Then, climb up the dike to take a look inside the large impoundment; there may be water in this south corner, supporting a small wetland (see red star on trail map at link at left). In the past, this has been the best spot for shorebirds in migration and sometimes rails. You will also have a good view here of the entire impoundment, so take time to scan with binoculars or a scope. You’ll be able to judge whether there are other areas that look promising and worthy of a second look when you get closer.
From the south corner of the large impoundment, you may retrace your route to the parking lot (2.0 miles round-trip), or can continue around the large impoundment by heading to the right (west or clockwise, 2.5 miles round-trip). The hedgerows that you will pass along south side of the large impoundment can be productive for passerines such as orioles.
Please do not attempt to take a short cut by walking across the floor of the large impoundment. There are water-filled channels and unstable ground; you could become mired in mud.
If you continue to the north corner of the impoundment, you can obtain a view of a marsh and the open waters of the Elk River. At 1.9 and 2.0 miles, there are narrow gravel roads that lead down a steep hill to the shore of the river; the bottom may be extremely muddy and if you are driving, be careful to choose a dry spot to park so as not to get stuck.
Continuing around the impoundment in a clockwise direction, the woodlot on the left after 2.0 miles can be productive for warblers, thrushes, and other forest species, so it’s worth a stop and maybe a detour into the woods on small trails that lead downhill.
To return to the parking area, continue on the road around the impoundment and make a left at 2.4 miles to return to the parking area.
The eBird hotspot for Courthouse Point WMA lists 170+ species, but many older bird sightings have not been entered on eBird, so the total number of species should be much higher.
Tip for breeding bird atlasers: Courthouse Point overlaps into four Atlas blocks: North East SE, Elkton SW, Earleville NE, Cecilton NW. The pin for the public eBird hotspot is located in the North East SE block but very close to the boundary with Elkton SW. If atlasing, use a GPS or eBird Mobile with tracking turned on, so that you can visualize a map of the block grids, and be sure to start a new checklist when you cross from one block to another. You’ll have to create personal locations to hold your checklists in the three blocks not represented by the hotspot (Elkton SW, Earleville NE, Cecilton NW).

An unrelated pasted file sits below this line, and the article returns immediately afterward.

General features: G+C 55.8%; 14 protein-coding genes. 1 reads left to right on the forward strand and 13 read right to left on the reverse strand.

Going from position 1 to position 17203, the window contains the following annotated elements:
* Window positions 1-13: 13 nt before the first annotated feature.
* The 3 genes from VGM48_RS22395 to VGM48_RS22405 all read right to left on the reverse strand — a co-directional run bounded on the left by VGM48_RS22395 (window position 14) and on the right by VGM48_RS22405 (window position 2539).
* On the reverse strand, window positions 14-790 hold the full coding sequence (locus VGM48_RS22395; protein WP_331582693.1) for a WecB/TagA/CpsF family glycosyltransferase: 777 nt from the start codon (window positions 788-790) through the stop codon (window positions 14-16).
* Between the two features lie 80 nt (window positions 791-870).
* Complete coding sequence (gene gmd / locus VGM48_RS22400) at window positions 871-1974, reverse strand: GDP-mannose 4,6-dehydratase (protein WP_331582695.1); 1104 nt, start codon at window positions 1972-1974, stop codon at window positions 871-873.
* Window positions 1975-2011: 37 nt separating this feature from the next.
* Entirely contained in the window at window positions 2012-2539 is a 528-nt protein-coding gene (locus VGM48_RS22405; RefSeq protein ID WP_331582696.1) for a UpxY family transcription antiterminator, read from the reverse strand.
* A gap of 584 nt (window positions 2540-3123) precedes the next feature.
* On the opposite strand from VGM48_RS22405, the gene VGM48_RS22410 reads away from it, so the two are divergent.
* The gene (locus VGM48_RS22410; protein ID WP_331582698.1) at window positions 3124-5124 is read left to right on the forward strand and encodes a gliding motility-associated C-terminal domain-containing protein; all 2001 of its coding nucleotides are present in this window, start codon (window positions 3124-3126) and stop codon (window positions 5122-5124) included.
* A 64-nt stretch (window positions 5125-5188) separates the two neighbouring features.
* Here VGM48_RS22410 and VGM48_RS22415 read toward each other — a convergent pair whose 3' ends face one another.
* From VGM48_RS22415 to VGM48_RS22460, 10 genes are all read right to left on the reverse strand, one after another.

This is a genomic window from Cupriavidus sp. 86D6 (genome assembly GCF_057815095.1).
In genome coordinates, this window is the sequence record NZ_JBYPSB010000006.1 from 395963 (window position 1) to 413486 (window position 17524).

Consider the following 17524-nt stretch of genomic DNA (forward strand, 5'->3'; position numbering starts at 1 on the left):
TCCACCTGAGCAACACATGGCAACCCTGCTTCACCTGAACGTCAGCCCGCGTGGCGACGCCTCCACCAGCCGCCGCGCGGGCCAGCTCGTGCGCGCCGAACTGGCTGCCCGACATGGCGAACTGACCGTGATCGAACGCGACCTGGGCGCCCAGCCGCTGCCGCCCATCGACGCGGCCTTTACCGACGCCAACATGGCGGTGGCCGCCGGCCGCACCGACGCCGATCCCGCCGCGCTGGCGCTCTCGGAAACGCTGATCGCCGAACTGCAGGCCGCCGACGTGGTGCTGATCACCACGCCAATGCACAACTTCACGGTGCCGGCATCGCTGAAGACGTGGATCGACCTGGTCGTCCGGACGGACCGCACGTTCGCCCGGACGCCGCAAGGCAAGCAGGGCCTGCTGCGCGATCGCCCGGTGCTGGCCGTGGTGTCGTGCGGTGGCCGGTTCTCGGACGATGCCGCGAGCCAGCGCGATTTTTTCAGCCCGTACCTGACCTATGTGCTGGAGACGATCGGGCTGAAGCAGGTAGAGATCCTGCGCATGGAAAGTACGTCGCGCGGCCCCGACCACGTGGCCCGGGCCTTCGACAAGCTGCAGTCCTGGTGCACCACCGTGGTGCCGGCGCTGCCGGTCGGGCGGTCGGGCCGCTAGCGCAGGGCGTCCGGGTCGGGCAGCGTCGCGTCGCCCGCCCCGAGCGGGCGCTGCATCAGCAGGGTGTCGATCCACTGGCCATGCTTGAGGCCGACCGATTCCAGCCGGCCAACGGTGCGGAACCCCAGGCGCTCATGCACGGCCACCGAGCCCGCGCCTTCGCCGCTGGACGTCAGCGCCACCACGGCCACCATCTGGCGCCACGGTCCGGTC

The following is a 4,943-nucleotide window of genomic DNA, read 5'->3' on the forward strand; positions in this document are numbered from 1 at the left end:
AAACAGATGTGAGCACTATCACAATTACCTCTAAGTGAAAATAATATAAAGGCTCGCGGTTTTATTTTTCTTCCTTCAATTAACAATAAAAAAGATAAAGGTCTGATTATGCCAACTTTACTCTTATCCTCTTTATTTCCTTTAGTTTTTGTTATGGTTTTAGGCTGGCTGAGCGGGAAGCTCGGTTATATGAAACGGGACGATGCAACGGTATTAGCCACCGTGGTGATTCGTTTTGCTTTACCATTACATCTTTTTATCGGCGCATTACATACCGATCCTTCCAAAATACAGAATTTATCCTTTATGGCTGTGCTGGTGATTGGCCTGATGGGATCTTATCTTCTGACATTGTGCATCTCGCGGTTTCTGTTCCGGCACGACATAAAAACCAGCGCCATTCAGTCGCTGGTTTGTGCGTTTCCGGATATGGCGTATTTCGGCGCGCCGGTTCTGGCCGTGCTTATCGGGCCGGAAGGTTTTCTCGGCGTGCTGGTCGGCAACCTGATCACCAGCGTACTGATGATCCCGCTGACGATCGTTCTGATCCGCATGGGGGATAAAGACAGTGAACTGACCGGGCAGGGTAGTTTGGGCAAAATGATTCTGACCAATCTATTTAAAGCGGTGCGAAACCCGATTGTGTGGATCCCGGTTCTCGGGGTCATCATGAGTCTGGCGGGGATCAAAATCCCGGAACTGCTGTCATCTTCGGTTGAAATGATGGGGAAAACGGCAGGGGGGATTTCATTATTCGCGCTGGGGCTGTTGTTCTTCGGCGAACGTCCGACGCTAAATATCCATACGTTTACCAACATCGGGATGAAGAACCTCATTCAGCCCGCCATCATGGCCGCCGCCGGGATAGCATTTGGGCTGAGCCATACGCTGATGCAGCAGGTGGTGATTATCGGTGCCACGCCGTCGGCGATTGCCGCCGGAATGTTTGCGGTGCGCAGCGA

Year-round: Rock Pigeon (feral); Mourning Dove; Black and Turkey Vultures; Bald Eagle; Cooper’s Hawk; Red-shouldered Hawk; Red-tailed Hawk; Barred Owl; woodpeckers (Red-bellied, Downy, Hairy, Pileated, Northern Flicker; Blue Jay; American Crow; Fish Crow; Carolina Chickadee; Tufted Titmouse; Carolina Wren; European Starling; Northern Mockingbird; Eastern Bluebird; American Robin; House Sparrow; House Finch; American Goldfinch; Field Sparrow; Song Sparrow; Eastern Towhee; Red-winged Blackbird; Common Grackle; Northern Cardinal.
Breeding season species include Canada Goose (also present year-round); Wood Duck; Mallard; possibly Green-winged Teal; Wild Turkey (also present year-round); Yellow-billed Cuckoo; Chimney Swift; Ruby-throated Hummingbird; Spotted Sandpiper; Forster’s Tern; Double-crested Cormorant: Great Blue Heron; Great Egret; Green Heron; Osprey; flycatchers, including Eastern Wood-Pewee, Acadian, Eastern Phoebe, Great Crested, Eastern Kingbird; vireos (Red-eyed, White-eyed, Yellow-throated); Purple Martin; Tree Swallow; Barn Swallow; White-breasted Nuthatch; Blue-gray Gnatcatcher; House Wren; gray Catbird; Brown Thrasher; Wood Thrush; Cedar Waxwing; Chipping Sparrow; Yellow-breasted Chat; Orchard and Baltimore Orioles; Brown-headed Cowbird; Common Yellowthroat; Yellow Warbler; Scarlet Tanager; Blue Grosbeak; Indigo Bunting.